Oh, kitty.

© Sarah Lipoff 2010

On top of all the crazy holiday stuff, our cat decided it was her time to not be a cat. It was a normal day, and I was busy doing my thing while the babe napped, and then, while enticing the wee tot with some pasta, I heard a noise. And, it was a noise that needed immediate attention.

You see, we recently discovered that our cat was deaf. She was old (like 110 in our years) and was starting to become a little more bothersome than normal. The hubs and I figured it was due to the changing temperature, the amount of food we were giving her – the fact that our child walks on her…

Neither one of us wanted to acknowledge that it was more so probably due to the fact that she was old. OLD.

When I met my husband, he had this cat. This cat was his GIRL. And, she knew it. I don’t think she fully accepted me until last year as a part of HER household.

I was so worried when I got pregnant that Delilah was going to start peeing in the corners, scratching the house to shreds or acting all crazy-like. Actually, Delilah was the one who let the baby grab her tail, touch her whiskers and seriously squash her.

She totally let our daughter get away with tons. And, I think she actually liked it.

So, today when I head her give some big-ol YEOOOOOWLS, I knew there was something going on. I mean, I know she’s deaf and all, but, wow, this was something else.

I found her at the bottom of the outside deck stairs, and she was sitting in an odd position. She couldn’t move. Her back legs weren’t working.

I knew this was bad.

I tossed the babe in the crib (because I knew she was safe there) and got out the flashlight (because it’s dark now) and found her. She didn’t fight me when I picked her up – which made me realize it was really bad. I knew at that moment things weren’t going to go well for the rest of the evening.

I called the hubs. He had a feeling.

We met up at the vet.

Within the hour we were forced to make the decision. Did we want to put our cat through potentially weeks of not knowing what was wrong, keeping her confined while doing blood tests, racking up hundreds of dollars of tests……

Yeah, I know some of you out there would do it. But, we aren’t you. We both knew in a moment and a quick look that this was it. This was the moment.

It was time to help our amazingly wonderful fantastic cat move on to the next part of whatever was to come for her.

We both bawled.

Thanks, Delilah, for almost 20-years of awesomeness. We all loved spending time with you, pulling your tail, bitching about all the f*cking black hair you left everywhere, and your ability to look good at all times.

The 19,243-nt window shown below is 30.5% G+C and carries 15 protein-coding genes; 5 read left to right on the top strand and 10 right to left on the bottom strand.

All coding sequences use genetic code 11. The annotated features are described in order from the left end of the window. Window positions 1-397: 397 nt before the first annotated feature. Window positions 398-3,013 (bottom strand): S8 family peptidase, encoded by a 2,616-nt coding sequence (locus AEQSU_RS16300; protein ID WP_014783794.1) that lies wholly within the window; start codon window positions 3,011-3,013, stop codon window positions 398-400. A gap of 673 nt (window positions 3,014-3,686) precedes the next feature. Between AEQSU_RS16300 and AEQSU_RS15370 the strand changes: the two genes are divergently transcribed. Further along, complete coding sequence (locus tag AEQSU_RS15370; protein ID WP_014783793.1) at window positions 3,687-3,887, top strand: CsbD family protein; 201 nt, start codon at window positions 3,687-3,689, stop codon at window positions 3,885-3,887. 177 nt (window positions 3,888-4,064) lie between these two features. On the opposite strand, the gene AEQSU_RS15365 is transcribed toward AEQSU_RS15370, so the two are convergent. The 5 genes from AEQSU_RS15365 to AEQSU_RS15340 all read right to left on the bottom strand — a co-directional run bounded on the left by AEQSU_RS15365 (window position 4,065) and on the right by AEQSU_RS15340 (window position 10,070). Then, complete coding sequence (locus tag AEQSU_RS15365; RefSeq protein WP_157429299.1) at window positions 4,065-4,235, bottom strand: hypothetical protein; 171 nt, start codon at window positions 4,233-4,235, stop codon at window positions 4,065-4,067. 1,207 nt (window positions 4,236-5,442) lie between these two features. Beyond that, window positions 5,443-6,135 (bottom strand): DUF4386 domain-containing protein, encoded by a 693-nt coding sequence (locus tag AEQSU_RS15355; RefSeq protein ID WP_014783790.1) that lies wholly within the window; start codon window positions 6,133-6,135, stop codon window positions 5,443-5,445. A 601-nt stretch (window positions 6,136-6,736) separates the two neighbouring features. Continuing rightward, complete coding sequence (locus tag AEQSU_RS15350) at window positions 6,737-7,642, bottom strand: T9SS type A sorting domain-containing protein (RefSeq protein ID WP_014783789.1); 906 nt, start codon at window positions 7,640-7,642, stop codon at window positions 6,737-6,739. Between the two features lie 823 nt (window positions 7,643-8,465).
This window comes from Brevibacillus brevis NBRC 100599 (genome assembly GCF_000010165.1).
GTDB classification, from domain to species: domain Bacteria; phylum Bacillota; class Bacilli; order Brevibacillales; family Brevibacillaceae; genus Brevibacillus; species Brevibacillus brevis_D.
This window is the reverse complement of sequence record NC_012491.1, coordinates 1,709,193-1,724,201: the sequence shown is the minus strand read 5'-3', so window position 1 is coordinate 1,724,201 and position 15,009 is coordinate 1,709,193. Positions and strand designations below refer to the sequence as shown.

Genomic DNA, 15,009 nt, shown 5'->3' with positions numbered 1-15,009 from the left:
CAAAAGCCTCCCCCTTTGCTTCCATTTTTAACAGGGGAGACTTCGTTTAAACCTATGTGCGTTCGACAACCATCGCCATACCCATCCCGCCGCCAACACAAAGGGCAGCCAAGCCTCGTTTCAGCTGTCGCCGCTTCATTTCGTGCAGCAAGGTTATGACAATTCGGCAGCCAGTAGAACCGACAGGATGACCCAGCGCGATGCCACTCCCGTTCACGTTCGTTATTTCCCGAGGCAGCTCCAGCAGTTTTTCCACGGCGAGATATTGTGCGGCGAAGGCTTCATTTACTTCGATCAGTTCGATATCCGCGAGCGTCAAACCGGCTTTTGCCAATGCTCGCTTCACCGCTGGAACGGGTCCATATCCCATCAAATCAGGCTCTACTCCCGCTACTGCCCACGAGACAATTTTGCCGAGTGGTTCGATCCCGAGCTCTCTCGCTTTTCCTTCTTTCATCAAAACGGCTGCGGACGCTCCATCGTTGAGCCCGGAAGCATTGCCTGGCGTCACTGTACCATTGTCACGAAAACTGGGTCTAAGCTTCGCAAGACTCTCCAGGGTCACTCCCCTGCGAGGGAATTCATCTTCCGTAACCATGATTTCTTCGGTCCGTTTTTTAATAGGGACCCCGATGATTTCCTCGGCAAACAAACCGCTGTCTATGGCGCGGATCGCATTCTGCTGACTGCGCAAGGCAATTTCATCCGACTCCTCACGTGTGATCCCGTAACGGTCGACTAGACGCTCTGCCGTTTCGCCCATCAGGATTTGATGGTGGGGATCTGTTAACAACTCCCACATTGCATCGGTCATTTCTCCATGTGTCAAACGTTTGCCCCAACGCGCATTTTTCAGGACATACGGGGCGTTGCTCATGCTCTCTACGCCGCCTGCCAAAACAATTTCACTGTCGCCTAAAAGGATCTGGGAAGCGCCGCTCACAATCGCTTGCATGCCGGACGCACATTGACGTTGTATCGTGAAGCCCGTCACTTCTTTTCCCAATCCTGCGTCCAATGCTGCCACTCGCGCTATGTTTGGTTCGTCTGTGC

You rock.

I love you and miss you already.

Healthful Mondays: Pets

© Sarah Lipoff 2010

I have two cats. One that my husband had before I met him over 10 years ago, and the other I picked up seven years ago because I thought having a kitten would be fun. Well, that kitten grew up, the other cat has gotten old, and now our cat pets are the topic of many discussions in our home.

When I got pregnant, I was so worried about the cats. That was “before.” Those of you that have kids and had pets “before” know what I’m talking about. You USED to slather your pets with attention (even if they acted like you didn’t exist) and go out of your way to do nice things for them – like buy fancy shmancy food and stuff. Were the cats going to be okay with the new addition to the family? Should I get a cat cover for the crib so they don’t want to snuggle with the baby? Are they going to scratch the babe – or bite her?


Our cats didn’t care a fig about us other than to make sure we fed them and opened the door to let them out. Neither one ever slept in the bed with us or snuggled with us on the couch – so they totally weren’t going to do that with a new wiggling screaming thing.

AND. If they didn’t like the addition of a new baby – tough. They’re cats. They’ll get over it.

Thankfully I didn’t invest in any cat screen covers or anything, and when we brought the baby home (the hubs even took the baby blanket home for them to smell the night before as suggested) they sure didn’t behave any differently. In the almost two years of our child’s life, only one cat has let her touch it, and we’ve figured it’s due to the fact that she can’t hear, or probably really see, anymore.

Our cats want to go outdoors all hours of the night, which keeps me awake the entire night, making me feel a bit crazy in the morning – like I’m breastfeeding an infant again. The old-deaf one walks about making this horrid yowling noise mainly because she can’t hear herself and because she feels she should be fed every five minutes. And, they scratch scratch scratch at everything.

Okay. Pets DO have wonderful benefits. They are adorable. They are soft and petting pets helps lower your stress level and increase your ability to bond and create healthy relationships. Interacting with pets also encourages activity – even if it’s dangling string in front of your kitty.

So, on the days that I’m ready to lock the cats out for good, I think about how cute they are, how the big old one lets our daughter pull her tail and even sit on her, and that the other wee one brings us snakes because she loves us.

Ah, pets.